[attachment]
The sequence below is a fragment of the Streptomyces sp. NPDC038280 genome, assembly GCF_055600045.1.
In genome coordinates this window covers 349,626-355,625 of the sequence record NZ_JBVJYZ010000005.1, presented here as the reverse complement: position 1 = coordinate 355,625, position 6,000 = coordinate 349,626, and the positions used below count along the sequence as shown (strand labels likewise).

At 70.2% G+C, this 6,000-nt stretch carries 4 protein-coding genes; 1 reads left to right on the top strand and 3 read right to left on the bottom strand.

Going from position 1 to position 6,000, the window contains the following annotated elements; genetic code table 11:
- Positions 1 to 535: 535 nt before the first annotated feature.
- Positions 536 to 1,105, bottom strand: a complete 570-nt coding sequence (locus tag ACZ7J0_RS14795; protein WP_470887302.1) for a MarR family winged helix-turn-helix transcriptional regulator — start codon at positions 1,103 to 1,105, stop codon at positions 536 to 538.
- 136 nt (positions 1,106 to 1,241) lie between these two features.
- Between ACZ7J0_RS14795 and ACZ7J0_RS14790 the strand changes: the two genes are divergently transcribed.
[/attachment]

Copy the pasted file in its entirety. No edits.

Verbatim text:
The sequence below is a fragment of the Streptomyces sp. NPDC038280 genome, assembly GCF_055600045.1.
In genome coordinates this window covers 349,626-355,625 of the sequence record NZ_JBVJYZ010000005.1, presented here as the reverse complement: position 1 = coordinate 355,625, position 6,000 = coordinate 349,626, and the positions used below count along the sequence as shown (strand labels likewise).

At 70.2% G+C, this 6,000-nt stretch carries 4 protein-coding genes; 1 reads left to right on the top strand and 3 read right to left on the bottom strand.

Going from position 1 to position 6,000, the window contains the following annotated elements; genetic code table 11:
- Positions 1 to 535: 535 nt before the first annotated feature.
- Positions 536 to 1,105, bottom strand: a complete 570-nt coding sequence (locus tag ACZ7J0_RS14795; protein WP_470887302.1) for a MarR family winged helix-turn-helix transcriptional regulator — start codon at positions 1,103 to 1,105, stop codon at positions 536 to 538.
- 136 nt (positions 1,106 to 1,241) lie between these two features.
- Between ACZ7J0_RS14795 and ACZ7J0_RS14790 the strand changes: the two genes are divergently transcribed.